Don't worry. It's not going to be all sous vide all the time. But I'm working my way through sous vide cookbooks, looking for the one that will be my go-to book. This time, the book is The Essential Sous Vide Cookbook by Sarah James. I bought this one because the author had a pretty good track record working for Instructables.
Raw, shell-on shrimp were on sale at my local grocery store, so I bought 2 pounds, then I decided to see if the book had any sous vide recipes. Yup. There was a very simple recipe, which was exactly what I was looking for. With sous vide recipes, my first concern is whether the cooking time and temperature will work. If that doesn't work, the rest of the recipe doesn't matter.
Shrimp is a good candidate for sous vide cooking since shrimp go from undercooked to overcooked in the blink of an eye. Overcooked shrimp are the most likely result because if you cook them until they're done, the carryover heat takes care of the overcooking. And then they're kind of tough and rubbery.
The instructions were simply. Put the cleaned peeled shrimp into a sous vide bag with a little bit of olive oil or butter so they'll fit in a single layer. I used butter.
Then, cook at 130 degrees for 15 minutes, drop the bag into cold water to begin the cooling process, then refrigerate. Then the shrimp can be used in salads, with cocktail sauce, or however you want to serve them. The interesting thing was that two recipes where the shrimp was served hot used a temperature of 135 degrees for 30 minutes, with no interim chilling.
But for chilled shrimp, I'm going to say this time and temperature was really nice. I also tossed some into hot leftover fried rice, and the were perfect for that, too.
Sous Vide Shrimp
Adapted from The Essential Sous Vide Cookbook by Sarah James
1-2 pounds of raw, peeled, cleaned shrimp
1 tablespoon olive oil or butter
Heat the water to 130 degrees.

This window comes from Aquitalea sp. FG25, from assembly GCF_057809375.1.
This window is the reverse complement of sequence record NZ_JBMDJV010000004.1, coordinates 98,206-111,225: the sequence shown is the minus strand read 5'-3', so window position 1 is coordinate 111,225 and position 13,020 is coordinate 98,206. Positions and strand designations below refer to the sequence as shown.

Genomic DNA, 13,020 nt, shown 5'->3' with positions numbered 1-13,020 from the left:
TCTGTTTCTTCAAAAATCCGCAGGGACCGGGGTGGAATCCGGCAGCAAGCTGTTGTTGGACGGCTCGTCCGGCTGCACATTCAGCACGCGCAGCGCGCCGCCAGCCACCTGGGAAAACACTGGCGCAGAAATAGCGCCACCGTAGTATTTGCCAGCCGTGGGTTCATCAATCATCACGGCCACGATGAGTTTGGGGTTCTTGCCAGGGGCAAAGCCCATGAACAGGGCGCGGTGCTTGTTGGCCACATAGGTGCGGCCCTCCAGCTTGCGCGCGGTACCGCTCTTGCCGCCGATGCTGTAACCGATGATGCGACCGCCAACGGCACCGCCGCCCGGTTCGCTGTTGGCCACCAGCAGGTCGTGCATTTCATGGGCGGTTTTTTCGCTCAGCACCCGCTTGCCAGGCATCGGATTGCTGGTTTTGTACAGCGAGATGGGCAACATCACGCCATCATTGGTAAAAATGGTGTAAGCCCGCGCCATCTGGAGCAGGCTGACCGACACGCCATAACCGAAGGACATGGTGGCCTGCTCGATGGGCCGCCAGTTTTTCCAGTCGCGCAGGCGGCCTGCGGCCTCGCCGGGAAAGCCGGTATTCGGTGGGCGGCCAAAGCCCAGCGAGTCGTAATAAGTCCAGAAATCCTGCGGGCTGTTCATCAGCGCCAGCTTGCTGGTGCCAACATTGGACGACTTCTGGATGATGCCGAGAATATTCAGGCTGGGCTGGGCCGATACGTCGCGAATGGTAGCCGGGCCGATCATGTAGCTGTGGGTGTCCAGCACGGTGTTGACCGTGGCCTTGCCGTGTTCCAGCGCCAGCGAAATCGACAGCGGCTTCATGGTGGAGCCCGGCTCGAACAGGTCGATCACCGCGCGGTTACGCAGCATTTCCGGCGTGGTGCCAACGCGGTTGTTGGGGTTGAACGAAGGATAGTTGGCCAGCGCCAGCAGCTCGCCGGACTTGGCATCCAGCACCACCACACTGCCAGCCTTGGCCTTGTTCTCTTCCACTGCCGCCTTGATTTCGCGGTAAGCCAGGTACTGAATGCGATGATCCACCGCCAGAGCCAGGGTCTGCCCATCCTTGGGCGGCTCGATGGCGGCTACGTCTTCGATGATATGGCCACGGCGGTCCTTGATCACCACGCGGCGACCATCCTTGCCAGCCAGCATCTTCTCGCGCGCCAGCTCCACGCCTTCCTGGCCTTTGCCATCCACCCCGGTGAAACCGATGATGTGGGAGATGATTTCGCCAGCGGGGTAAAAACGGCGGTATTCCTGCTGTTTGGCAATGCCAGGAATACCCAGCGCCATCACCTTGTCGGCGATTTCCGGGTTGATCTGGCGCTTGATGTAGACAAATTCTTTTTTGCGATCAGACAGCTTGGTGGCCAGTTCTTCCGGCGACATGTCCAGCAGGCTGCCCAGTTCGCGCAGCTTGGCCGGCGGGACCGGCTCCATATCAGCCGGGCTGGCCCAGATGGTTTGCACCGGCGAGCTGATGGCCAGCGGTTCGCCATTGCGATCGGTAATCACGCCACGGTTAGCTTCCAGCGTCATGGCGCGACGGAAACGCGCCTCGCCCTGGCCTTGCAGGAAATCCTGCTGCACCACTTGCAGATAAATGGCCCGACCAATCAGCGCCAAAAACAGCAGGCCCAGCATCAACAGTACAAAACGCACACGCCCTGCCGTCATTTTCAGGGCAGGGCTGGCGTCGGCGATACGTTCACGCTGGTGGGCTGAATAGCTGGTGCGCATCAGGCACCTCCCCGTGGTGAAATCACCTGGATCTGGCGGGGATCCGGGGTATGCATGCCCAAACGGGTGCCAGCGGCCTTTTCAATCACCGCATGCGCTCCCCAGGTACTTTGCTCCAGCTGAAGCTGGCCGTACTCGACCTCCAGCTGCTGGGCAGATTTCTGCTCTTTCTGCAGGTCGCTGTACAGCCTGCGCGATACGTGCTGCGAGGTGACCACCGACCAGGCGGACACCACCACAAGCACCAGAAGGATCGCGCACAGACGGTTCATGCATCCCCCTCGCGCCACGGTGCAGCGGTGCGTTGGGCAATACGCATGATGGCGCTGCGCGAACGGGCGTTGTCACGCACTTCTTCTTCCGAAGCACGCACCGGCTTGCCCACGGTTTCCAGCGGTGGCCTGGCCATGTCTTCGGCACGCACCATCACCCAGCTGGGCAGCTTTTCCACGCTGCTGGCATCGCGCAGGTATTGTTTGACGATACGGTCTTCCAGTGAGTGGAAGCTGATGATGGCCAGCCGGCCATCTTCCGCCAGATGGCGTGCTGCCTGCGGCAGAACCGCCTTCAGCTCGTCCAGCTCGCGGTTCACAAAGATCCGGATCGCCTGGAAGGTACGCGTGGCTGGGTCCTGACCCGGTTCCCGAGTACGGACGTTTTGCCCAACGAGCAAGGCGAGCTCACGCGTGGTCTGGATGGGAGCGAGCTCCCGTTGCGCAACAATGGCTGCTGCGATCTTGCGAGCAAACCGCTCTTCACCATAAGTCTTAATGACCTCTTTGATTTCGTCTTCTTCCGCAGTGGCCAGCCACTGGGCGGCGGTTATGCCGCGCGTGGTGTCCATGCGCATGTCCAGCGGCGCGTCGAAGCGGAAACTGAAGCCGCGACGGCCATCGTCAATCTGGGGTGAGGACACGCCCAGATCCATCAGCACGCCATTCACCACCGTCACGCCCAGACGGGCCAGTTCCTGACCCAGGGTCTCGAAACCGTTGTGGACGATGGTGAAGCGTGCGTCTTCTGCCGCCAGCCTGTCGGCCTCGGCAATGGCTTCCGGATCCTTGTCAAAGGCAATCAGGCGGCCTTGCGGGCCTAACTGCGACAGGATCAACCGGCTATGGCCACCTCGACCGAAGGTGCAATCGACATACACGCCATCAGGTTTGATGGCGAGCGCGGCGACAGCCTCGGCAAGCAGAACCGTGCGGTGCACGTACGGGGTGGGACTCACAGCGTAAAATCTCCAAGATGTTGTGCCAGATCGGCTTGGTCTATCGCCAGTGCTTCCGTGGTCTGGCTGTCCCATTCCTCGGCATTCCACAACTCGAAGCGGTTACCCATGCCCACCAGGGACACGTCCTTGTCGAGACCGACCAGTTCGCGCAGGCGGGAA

Place the shrimp and butter into a sous vide bag so they'll fit in a single layer.
Put the bag into the sous vide water and cook for 15 minutes. Remove the bag from the water and place it in cold water to start the chilling process, then refrigerate until fully chilled.
Serve cold in salad, with cocktail sauce, or however you like. I even stirred them into some leftover vegetable stir-fried rice that I had left over. So yum!
Super-Quick Cocktail Sauce
This is pretty much the only cocktail sauce I ever had when I was a kid. We always used a brand-name chili sauce to make the sauce, but the folks at Kam's Kettle Cooked sent me some of their mild-flavored sauce as a sample(they make both mild and hot), so I used that instead. Their sauce has a slightly spicier flavor which worked perfectly well for my cocktail sauce.
To make the cocktail sauce, just mix chili sauce with jarred horseradish - whatever proportion you like. As horseradish sits around, it loses strength, so if you have a fresh jar, you might just need a tiny bit. If the jar has been hanging around a while, it will take more to get the same kick. If the jar has been around for a long time, it might have no life left, so it's time to buy a new jar.
If you make too much cocktail sauce for the amount of shrimp you have, mix it with some mayonnaise and a little bit of chopped sweet pickle or sweet pickle relish to make Thousand Island salad dressing.
About the cookbook: I've only made this one recipe from this book, so I can't really draw an opinion yet. I'll be making more recipes soon. The book was NOT free from the publisher. I bought this one.
And here's a bonus for you. Download the Shrimp Fried Rice photo as a coloring book page. It's free. No obligation, no need to sign up for anything. Here's my artwork:
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